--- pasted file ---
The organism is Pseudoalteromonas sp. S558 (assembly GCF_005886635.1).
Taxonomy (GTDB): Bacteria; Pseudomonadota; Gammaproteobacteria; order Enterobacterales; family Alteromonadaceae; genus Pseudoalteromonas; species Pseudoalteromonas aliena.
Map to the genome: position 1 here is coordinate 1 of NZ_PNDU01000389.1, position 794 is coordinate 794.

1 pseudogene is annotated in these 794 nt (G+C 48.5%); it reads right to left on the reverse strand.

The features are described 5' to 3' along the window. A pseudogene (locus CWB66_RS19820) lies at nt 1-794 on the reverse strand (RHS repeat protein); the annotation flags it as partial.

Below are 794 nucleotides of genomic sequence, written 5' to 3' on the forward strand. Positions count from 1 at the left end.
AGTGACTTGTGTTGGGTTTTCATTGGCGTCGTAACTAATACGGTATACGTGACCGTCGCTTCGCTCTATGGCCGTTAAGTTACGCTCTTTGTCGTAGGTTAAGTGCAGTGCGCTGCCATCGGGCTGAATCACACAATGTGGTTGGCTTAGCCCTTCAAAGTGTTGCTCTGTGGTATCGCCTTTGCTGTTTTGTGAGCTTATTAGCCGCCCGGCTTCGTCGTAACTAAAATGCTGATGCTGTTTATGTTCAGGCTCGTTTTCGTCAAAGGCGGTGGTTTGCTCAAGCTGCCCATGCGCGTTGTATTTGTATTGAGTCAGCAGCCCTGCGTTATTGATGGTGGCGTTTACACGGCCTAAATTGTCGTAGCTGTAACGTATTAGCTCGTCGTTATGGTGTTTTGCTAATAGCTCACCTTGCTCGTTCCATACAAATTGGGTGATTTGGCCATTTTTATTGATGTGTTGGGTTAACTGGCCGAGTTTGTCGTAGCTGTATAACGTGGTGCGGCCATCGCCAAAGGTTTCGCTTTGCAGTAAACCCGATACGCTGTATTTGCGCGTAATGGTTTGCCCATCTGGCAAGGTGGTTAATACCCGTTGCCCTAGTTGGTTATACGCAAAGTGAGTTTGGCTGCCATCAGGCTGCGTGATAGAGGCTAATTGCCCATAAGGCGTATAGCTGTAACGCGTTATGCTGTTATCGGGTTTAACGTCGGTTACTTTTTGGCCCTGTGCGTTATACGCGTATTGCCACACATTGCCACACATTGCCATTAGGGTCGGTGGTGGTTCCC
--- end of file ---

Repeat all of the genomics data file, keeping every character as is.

The organism is Pseudoalteromonas sp. S558 (assembly GCF_005886635.1).
Taxonomy (GTDB): Bacteria; Pseudomonadota; Gammaproteobacteria; order Enterobacterales; family Alteromonadaceae; genus Pseudoalteromonas; species Pseudoalteromonas aliena.
Map to the genome: position 1 here is coordinate 1 of NZ_PNDU01000389.1, position 794 is coordinate 794.

1 pseudogene is annotated in these 794 nt (G+C 48.5%); it reads right to left on the reverse strand.

The features are described 5' to 3' along the window. A pseudogene (locus CWB66_RS19820) lies at nt 1-794 on the reverse strand (RHS repeat protein); the annotation flags it as partial.

Below are 794 nucleotides of genomic sequence, written 5' to 3' on the forward strand. Positions count from 1 at the left end.
AGTGACTTGTGTTGGGTTTTCATTGGCGTCGTAACTAATACGGTATACGTGACCGTCGCTTCGCTCTATGGCCGTTAAGTTACGCTCTTTGTCGTAGGTTAAGTGCAGTGCGCTGCCATCGGGCTGAATCACACAATGTGGTTGGCTTAGCCCTTCAAAGTGTTGCTCTGTGGTATCGCCTTTGCTGTTTTGTGAGCTTATTAGCCGCCCGGCTTCGTCGTAACTAAAATGCTGATGCTGTTTATGTTCAGGCTCGTTTTCGTCAAAGGCGGTGGTTTGCTCAAGCTGCCCATGCGCGTTGTATTTGTATTGAGTCAGCAGCCCTGCGTTATTGATGGTGGCGTTTACACGGCCTAAATTGTCGTAGCTGTAACGTATTAGCTCGTCGTTATGGTGTTTTGCTAATAGCTCACCTTGCTCGTTCCATACAAATTGGGTGATTTGGCCATTTTTATTGATGTGTTGGGTTAACTGGCCGAGTTTGTCGTAGCTGTATAACGTGGTGCGGCCATCGCCAAAGGTTTCGCTTTGCAGTAAACCCGATACGCTGTATTTGCGCGTAATGGTTTGCCCATCTGGCAAGGTGGTTAATACCCGTTGCCCTAGTTGGTTATACGCAAAGTGAGTTTGGCTGCCATCAGGCTGCGTGATAGAGGCTAATTGCCCATAAGGCGTATAGCTGTAACGCGTTATGCTGTTATCGGGTTTAACGTCGGTTACTTTTTGGCCCTGTGCGTTATACGCGTATTGCCACACATTGCCACACATTGCCATTAGGGTCGGTGGTGGTTCCC